The gift itself is only included in the total estate value to the extent that the gift is more than $15,000. In other words, if a gift is made within 3 years of the decedent’s death and that gift is worth $25,000, only $10,000 of that gift, the amount above the sum which is excluded from tax, will be included in the gross estate.
The gross estate, as noted above, will also increase by the amount of the gift tax which was paid on the gift.
Are There Exceptions to the Rule for Gifts Made Within Three Years After Death?
An individual may set up a revocable trust, or a living revocable trust, to avoid having the value of a gift being included in their gross estate. This is a type of trust which is created by an individual, called a settlor, during the settlor’s lifetime.
In most cases, the settlor may revoke or cancel the living revocable trust as they choose to. In general, if a settlor wishes to control the assets in the trust during the rest of their life, then they can do so.
If the settlor continues to control the trust assets until they pass away, then the assets of the trust are included in the value of the estate. If this occurs, the assets are subject to estate tax. The law regards trust assets which are within the actual control of the settlor at their death to be assets of the estate.
There is one exception to the three year rule requiring the amount of a gift made by an individual within 3 years of their deal to be included in an estate. This exception applies if the settlor of the revocable trust makes a gift of the assets in the trust to another individual during the settlor’s life.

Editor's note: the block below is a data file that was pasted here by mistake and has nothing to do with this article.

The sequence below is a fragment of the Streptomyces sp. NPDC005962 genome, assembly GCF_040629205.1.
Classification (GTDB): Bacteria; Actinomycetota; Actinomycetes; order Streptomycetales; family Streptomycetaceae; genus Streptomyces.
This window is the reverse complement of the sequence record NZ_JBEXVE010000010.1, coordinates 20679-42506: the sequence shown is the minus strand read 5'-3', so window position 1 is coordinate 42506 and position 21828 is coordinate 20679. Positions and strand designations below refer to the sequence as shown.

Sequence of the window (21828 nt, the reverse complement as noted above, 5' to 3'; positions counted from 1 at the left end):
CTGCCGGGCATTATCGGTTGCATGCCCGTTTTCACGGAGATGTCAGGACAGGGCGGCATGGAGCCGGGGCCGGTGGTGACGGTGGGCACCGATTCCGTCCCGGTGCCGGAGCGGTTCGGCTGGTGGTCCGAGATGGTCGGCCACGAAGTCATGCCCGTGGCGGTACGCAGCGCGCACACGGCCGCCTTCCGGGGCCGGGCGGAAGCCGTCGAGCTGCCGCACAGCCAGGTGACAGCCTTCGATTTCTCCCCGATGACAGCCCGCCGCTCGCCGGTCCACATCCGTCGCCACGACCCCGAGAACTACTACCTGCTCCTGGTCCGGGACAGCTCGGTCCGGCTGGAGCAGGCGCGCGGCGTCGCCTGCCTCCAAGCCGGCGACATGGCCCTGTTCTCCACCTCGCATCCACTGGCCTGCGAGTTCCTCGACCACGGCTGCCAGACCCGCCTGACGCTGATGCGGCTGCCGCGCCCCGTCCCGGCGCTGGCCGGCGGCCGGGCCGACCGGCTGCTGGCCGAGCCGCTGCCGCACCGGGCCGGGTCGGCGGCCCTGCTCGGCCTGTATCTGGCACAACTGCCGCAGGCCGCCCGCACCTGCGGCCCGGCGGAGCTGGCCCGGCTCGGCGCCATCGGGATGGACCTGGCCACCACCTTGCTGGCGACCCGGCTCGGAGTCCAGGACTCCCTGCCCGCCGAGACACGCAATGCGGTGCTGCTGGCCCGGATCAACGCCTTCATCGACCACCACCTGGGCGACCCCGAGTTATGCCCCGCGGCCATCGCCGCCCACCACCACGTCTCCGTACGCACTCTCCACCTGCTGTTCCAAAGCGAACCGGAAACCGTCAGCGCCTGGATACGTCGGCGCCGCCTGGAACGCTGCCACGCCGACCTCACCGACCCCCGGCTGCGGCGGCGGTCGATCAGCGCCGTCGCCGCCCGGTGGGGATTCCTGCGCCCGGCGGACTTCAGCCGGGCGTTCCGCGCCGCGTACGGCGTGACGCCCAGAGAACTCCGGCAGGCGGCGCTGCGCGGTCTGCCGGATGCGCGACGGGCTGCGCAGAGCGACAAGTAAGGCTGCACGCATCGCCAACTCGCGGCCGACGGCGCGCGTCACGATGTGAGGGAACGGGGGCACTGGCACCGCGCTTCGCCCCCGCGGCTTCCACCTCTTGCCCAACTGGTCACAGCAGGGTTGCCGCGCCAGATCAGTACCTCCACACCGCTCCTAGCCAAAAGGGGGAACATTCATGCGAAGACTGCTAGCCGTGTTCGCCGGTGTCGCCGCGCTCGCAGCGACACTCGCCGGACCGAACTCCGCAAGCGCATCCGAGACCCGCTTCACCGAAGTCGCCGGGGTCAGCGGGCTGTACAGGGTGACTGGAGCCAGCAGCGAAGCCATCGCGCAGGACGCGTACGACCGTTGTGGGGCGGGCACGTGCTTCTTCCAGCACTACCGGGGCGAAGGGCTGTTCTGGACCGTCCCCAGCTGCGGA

If this occurs, then the value of that gift is not included as part of the gross estate. This exception will apply even if the gift was made within 3 years of the death of the settlor.
How Can I Avoid Paying the Gift Tax?
An individual can avoid paying the gift tax by:
- Donating a gift to charity;
- Limiting any gifts to $15,000 or less as of 2021;
- Giving a gift or leaving money to a spouse;
- Paying another individual’s medical or school expenses; and
- Arranging for the individual receiving the gift, or the donee, to pay the gift tax.
It is important to note that gifts of any amount given between spouses are 100% deductible for gift tax purposes. This is called the unlimited gift tax marital deduction. This only applies to spouses who are United States citizens.
Do I Need an Attorney If I Am Dealing with a Gift Made Within Three Years After Death?
It is essential to have the assistance of an estate lawyer for any issues surrounding a gift made within 3 years after death. Both estate law and tax law can be very complex, especially when they overlap, applying simultaneously.
If you are dealing with tax issues resulting from a gift made within 3 years after death or if you have any questions regarding taxes that you may be required to pay while estate planning, a lawyer can help. Your lawyer can review your situation, advise you of your best options to limit the tax liability on your estate, and assist you with estate planning to implement the options you choose.